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unadulterated sweetness

when the table turns: unadulteraed humor

by Judy
March 30, 2015

I often come back to certain themes, cycling and recycling around them and seeing how they evolve. This time it’s about who we are or who we think we are. In seeing how much my mother has changed, I wonder how much she actually remembers who she was or who she thought she was. I think about how each one of us has our narratives; our stories that we carry about ourselves. Some of that narrative is true, some is based on what people tell us about ourselves and what we choose to remember or hold onto and some is a fabrication or an elaboration of our mind, but in any case we carry an image about ourselves – a whole story that can be very clear and defined or not. In my mother’s case, I think she had a definite image of herself as someone strong, down to earth and upbeat; a woman who was forward thinking and acting; honest and reliable. Much of that was true, but it was not the whole picture. We are so much more than who we think we are; than our particular story.

And what happens when the life circumstances change dramatically? This is the case with my mother. For the past almost three years, post-stroke and nearing 99 years old, my mother has been living in a strange reality. She has been basically bed-bound and for all practical purposes blind. She hardly opens her eyes and when she does, she can’t see color anymore and barely sees form. She often does not know day from night or even at times where she is. She is tired and cognitively, she will sometimes get confused between reality and dream. Her memory in general has faded a lot, but still can be remarkably and surprisingly intact. I have wondered sometimes how much she remembers the woman who she was as her memory dims and her reality is in many ways stark.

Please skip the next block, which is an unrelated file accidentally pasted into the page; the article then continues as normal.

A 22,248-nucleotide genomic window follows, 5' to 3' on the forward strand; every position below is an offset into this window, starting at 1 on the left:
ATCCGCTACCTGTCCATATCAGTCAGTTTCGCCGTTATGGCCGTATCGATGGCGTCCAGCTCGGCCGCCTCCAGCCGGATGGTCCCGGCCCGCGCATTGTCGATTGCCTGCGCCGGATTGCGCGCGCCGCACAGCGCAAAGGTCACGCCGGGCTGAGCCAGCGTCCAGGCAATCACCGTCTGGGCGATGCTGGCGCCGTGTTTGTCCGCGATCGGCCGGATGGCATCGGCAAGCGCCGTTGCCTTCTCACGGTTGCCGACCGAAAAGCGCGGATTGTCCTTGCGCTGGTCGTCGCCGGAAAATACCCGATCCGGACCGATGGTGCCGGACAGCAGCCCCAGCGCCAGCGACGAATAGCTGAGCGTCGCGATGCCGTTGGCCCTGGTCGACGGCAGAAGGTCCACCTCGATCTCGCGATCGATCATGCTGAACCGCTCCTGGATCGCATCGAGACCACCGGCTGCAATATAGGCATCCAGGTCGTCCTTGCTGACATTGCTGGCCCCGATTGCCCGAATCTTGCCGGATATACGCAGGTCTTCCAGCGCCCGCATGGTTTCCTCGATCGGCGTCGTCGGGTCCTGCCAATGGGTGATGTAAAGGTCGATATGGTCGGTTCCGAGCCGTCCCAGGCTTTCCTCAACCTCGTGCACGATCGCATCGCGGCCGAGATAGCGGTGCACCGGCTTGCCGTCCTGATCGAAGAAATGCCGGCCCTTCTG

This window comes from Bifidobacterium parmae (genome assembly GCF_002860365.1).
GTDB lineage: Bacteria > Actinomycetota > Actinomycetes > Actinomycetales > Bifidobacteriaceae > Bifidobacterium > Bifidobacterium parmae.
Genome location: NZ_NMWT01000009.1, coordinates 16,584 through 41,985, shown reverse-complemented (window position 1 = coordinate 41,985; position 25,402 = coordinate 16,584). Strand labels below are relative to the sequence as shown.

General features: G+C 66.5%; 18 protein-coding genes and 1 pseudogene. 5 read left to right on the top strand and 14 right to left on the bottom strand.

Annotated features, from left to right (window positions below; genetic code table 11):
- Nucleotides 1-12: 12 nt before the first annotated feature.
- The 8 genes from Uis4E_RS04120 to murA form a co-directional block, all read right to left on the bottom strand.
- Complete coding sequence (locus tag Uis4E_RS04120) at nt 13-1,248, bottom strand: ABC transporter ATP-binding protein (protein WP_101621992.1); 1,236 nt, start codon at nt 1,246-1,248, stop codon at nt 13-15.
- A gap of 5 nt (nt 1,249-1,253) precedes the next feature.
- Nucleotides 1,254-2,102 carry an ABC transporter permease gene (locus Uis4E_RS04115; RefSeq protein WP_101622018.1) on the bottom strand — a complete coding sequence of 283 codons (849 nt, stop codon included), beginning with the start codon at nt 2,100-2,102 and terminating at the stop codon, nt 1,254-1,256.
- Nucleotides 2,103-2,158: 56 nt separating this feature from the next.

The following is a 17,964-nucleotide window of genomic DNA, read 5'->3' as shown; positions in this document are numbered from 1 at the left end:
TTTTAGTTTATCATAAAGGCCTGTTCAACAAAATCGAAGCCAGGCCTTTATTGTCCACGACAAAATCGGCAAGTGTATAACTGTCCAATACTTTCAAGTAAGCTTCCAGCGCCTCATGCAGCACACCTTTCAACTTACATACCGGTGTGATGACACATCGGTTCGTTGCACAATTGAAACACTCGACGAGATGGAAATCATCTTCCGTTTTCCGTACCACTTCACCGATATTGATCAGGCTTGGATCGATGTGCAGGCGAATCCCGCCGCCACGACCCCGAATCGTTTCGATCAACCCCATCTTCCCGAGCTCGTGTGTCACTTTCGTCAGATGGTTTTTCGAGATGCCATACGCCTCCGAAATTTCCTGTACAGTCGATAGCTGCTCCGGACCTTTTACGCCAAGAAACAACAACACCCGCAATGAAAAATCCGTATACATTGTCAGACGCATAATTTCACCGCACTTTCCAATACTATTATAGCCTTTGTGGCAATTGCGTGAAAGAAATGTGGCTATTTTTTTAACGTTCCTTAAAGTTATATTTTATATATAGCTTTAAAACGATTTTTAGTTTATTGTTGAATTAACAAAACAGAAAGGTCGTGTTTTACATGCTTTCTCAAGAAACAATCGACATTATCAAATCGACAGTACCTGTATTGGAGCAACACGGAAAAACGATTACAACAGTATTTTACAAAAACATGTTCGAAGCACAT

Yesterday I was talking to her and asked her if she remembered who she used to be and she said yes. She remembered that she had been a very strong woman and very definite. She also said she was someone who was pleasing to others. This surprised me. I did not particularly have that image of her, but perhaps she did or she does now looking back. She also always said she was fundamentally shy. That one was not so evident from the outside, but perhaps more of an internal sense of self. I remember of course how she was and even that memory is filtered through my own particular view as her daughter and all that that relationship involves.

Observing my mom brings me more awareness of this narrative that we carry of ourselves. And also brings a reflection on who we really are. Are we really who we think we are? How solid are we really and how much do we actually change in different circumstances, with different people, in different environments? We also change over time, but still can carry an image of ourselves even when others do not. A few times recently someone has given me a “compliment” and it surprised me because it did not fit my narrative. How many times does that happen and do we still continue the old narrative in spite of new evidence of “who we are now?”

Going back to my mother, she now shows sides of herself that no doubt were always there or potentially there, but did not show up strongly. My mother is frail and very sensitive particularly to touch and sound. She is very slowed down. She does not like conflict in any way. If she hears it on the television, it upsets her a lot. And in spite of the discomfort she experiences daily, there is a sweetness about my mom that shines through. It’s a sweetness that I don’t remember being there in such a strong way before and reminds me as well of my brother, particularly when he was dying.

This quality of sweetness is very soft, tender and kind – likes humor – and permeates the room so that when people come and visit, they experience a lightness, even a peace. It radiates from my mom (as it did with my brother) – even comes through her face, skin and smile. My mother cannot see this in herself – it isn’t part of her narrative, but nonetheless it is there. It’s almost like the essence of her being – in spite of the difficult circumstances – still flows through. It makes me realize that there is a narrative about each of us that doesn’t register in our consciousness and yet it is felt and appreciated by others. And I can feel how it is part of “my” lineage, runs through the bloodline that becomes more apparent as the outer personality drops away, the narratives fade and what remains is this unadulterated sweetness.

 

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